Like most of the rest of us, ESPN.com's Buster Olney has floated the theory that John Smoltz might be better served pitching out of the bullpen than as part of the starting rotation:
"The Red Sox could talk to him about shifting to the bullpen, perhaps, but he is not well-suited to pitch on consecutive days, and there's no guarantee that he would be any better than he's been so far."
The Red Sox may or may not yank Smoltz from the starting rotation and place him in the bullpen. Terry Francona has demonstrated time and time again that he's willing to have far more patience with his players -- he often points to Dustin Pedroia's woeful April two years ago as an example -- than anyone else. But with little margin for error at this point in the season, it seems like an exercise in stubbornness and futility to let Smoltz make his next start.
(It's an exercise in stubbornness and futility, too, to keep playing Mike Lowell in the field and to keep sending David Ortiz up to the plate. But we digress.)
Olney makes two points about the viability of Smoltz as a reliever:
1. Smoltz might not be effective pitching on back-to-back days.
2. There's no guarantee he'll be any better in the bullpen.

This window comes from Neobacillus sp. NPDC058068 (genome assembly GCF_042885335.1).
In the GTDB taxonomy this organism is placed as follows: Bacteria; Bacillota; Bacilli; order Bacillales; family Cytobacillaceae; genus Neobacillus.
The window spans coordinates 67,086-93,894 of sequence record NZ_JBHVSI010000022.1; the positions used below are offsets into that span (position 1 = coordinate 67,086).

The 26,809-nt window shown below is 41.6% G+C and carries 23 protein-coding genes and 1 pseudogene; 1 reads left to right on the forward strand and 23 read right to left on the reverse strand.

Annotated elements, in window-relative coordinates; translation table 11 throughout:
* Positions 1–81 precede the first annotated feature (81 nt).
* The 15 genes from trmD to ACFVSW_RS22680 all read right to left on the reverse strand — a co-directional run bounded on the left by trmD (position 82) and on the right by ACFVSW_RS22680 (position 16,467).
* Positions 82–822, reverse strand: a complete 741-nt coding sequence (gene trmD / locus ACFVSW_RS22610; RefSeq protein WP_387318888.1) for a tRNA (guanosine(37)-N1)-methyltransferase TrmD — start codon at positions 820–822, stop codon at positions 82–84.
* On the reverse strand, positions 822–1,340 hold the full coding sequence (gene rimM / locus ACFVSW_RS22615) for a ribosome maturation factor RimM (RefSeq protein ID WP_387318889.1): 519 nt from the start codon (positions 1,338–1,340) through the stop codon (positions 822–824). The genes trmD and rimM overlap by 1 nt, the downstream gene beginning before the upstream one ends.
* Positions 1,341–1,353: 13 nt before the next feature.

Let's go in reverse order and start with the second point.
No, there's no guarantee Smoltz would be any better as a reliever than he has been as a starter. But while Smoltz's splits look terrible in virtually every way -- check out this checklist of disaster -- there is some cause for optimism:
Opposing hitters by inning
1st inning: .267/.405/.300
2nd inning: .185/.241/.222
3rd inning: .385/.385/.692
4th inning: .474/.500/.737
Opposing hitter by times through the order
First time through: .250/.342/.313
Second time through: .388/.397/.657
Third time through: .400/.429/.900
Smoltz has done OK in the first and second innings of the games he's pitched, and he's done OK the first time he's seen opposing hitters. It's the second time through the order and the third or fourth inning that has done him in.
If the Red Sox made him a one- or two-inning reliever -- something, remember, he does have experience doing -- they might be able to get the most out of him.
The problem is the grind of relieving. Olney points out, correctly, that a 42-year-old coming off a long recovery from shoulder surgery might not be well-suited to pitching out of the bullpen on back-to-back days.
But Francona doesn't use his relievers on back-to-back days.
Check out the numbers for Red Sox relievers:
* No days of rest: 48 appearances (5.77 ERA)
* One day of rest: 102 (3.96 ERA)
* Two days of rest: 65 (2.55 ERA)
* Three days of rest: 14 (1.59 ERA)
Of those 48 instances in which Francona has called upon his relievers on back-to-back days, Ramon Ramirez (11) and Hideki Okajima (11) have almost half by themselves. Daniel Bard still only has done it once, and even Jonathan Papelbon only has pitched on back-to-back times just eight times this season.
There's reason for that: Red Sox pitchers' effectiveness has tended to go up drastically when they've had a day or two to rest their arms.
Smoltz might still have an issue pitching every two days or every three days rather than the every-fifth-day routine to which he's grown accustomed. But if the biggest concern is his ability to pitch on back-to-back days, well, that shouldn't stand in the way.